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Remembering the Great Israeli Poet Haim Gouri

Haim Gouri, who died on Wednesday at the age of ninety-four, was a member of the first generation of 20th-century Hebrew poets native to the land of Israel. In 1948, while serving in the Palmach, his unit was involved in the intense fighting for Sha’ar Ha-Gai (Bab el-Wad in Arabic), a key point along the road linking Tel Aviv to Jerusalem. The battle inspired one of Gouri’s best known poems, often sung on Israel’s Day of Remembrance, of which a new translation by Vivian Eden has just been published. It opens thus:

Here I’m passing by. I stand beside the rock,
A black asphalt highway, mountain ridges, stones.
Evening darkens slowly and a sea breeze blows.
Over Beit Mahsir, the first starlight glows.

Bab el-wad,
Remember our names for all time.
Where convoys to the city broke through
Our dead lie sprawled by the roadside.
The iron skeleton, like my comrade, is mute.

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Read more at Haaretz

More about: Arts & Culture, Hebrew poetry, Israeli literature, Israeli War of Independence, Translation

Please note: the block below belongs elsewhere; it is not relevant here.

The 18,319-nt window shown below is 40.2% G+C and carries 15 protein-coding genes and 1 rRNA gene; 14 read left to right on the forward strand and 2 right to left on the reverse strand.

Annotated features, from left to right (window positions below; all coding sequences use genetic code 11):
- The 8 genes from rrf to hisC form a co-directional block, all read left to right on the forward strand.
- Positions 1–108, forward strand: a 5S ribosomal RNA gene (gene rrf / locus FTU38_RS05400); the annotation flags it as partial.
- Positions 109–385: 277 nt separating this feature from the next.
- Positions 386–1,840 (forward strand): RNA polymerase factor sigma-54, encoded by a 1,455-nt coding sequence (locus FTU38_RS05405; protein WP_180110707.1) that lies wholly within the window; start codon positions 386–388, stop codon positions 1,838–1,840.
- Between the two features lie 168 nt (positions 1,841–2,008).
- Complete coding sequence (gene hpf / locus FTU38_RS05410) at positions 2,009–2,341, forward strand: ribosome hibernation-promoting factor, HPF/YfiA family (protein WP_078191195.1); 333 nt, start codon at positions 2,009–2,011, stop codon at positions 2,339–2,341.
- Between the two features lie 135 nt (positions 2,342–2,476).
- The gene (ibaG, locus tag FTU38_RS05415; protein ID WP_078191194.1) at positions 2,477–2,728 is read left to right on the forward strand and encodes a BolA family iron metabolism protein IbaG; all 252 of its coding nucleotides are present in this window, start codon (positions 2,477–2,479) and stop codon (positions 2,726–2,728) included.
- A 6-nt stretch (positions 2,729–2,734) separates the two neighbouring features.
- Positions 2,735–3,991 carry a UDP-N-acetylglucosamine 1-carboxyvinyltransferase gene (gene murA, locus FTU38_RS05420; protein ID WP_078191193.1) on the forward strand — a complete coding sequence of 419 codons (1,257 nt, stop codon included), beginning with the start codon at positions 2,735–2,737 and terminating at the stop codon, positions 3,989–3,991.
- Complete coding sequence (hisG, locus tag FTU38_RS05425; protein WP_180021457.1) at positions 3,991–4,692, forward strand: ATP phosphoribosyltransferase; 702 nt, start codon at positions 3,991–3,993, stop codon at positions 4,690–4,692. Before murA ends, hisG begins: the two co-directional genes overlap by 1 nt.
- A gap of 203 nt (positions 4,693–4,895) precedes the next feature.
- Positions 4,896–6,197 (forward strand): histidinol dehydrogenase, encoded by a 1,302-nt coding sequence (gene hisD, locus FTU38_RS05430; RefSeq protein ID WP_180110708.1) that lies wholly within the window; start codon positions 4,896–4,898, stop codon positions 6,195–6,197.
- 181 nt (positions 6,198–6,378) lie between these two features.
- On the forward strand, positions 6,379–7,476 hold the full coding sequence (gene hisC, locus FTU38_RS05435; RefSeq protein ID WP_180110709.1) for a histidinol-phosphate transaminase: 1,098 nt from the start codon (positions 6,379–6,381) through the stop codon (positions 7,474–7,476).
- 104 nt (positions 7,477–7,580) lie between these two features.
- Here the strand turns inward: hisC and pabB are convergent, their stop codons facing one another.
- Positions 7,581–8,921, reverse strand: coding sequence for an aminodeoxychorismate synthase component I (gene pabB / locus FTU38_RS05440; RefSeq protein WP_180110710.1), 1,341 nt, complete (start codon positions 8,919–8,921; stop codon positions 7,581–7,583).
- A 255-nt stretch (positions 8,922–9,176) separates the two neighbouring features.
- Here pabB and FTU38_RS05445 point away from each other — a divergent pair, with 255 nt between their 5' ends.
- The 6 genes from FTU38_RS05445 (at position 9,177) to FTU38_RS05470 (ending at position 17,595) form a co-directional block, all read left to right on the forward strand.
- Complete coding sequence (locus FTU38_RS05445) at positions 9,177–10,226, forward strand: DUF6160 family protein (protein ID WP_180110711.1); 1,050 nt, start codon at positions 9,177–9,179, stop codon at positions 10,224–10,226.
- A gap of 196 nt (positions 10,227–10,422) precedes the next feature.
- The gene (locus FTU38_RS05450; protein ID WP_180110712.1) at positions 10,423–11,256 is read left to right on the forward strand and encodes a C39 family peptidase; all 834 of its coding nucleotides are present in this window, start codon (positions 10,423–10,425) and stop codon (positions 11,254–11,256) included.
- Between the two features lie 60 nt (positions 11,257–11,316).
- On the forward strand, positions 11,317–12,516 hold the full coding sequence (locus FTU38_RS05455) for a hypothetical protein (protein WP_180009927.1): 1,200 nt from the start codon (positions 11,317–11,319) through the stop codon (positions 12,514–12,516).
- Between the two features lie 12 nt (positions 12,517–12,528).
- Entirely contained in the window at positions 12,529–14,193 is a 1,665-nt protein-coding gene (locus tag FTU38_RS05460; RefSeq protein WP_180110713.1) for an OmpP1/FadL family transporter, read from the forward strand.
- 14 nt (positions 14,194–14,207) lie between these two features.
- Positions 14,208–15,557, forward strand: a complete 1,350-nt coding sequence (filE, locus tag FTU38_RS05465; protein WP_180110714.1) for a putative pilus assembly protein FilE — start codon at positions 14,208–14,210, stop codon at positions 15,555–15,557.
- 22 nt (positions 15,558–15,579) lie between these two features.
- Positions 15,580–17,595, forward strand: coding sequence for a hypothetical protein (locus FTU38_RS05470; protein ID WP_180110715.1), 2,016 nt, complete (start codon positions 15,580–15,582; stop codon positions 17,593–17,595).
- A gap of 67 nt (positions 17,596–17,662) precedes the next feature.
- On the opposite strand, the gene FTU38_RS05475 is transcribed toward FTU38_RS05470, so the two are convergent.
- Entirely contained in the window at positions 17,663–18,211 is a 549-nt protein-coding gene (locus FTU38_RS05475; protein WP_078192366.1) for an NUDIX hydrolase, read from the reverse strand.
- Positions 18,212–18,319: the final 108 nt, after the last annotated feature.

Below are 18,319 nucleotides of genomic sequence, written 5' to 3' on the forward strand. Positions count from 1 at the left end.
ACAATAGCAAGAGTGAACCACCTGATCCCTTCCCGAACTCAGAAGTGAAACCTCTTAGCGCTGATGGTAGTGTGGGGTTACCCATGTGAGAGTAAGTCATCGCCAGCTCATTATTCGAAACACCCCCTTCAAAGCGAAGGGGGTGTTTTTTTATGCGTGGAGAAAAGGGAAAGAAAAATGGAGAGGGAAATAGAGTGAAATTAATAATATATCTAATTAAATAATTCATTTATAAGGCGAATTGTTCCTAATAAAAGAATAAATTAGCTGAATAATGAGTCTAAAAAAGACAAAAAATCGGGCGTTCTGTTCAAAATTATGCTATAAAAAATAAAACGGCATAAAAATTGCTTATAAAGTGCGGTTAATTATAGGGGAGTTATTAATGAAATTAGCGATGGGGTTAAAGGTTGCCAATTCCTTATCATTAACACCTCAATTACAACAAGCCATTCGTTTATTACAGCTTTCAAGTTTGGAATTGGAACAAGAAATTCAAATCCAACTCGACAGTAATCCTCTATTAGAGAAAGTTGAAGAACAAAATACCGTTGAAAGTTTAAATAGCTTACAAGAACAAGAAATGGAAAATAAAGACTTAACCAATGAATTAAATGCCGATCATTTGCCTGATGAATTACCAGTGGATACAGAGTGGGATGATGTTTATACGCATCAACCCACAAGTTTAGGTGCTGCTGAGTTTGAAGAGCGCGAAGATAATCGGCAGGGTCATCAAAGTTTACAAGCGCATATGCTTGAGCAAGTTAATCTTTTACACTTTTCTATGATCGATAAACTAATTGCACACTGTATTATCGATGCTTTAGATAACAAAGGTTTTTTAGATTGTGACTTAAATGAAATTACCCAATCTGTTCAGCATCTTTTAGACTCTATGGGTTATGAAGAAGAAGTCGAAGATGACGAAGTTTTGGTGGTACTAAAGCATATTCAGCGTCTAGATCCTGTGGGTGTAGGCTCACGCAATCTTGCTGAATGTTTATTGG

Germany’s Bid to Keep Israel off the UN Security Council

March 21 2018

The Jewish state has never held a temporary seat on the United Nations Security Council. For the first 50 years of its existence, it was denied membership in any of the UN’s regional groups, which control candidacies for these rotating seats. Then it was finally admitted to the Western European and Others Group, which promptly agreed to wait another twenty years before approving Jerusalem for a Security Council candidacy. Now, Benny Avni notes, Germany is poised to block action:

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Read more at New York Post

More about: Germany, Israel & Zionism, Israeli-German relations, United Nations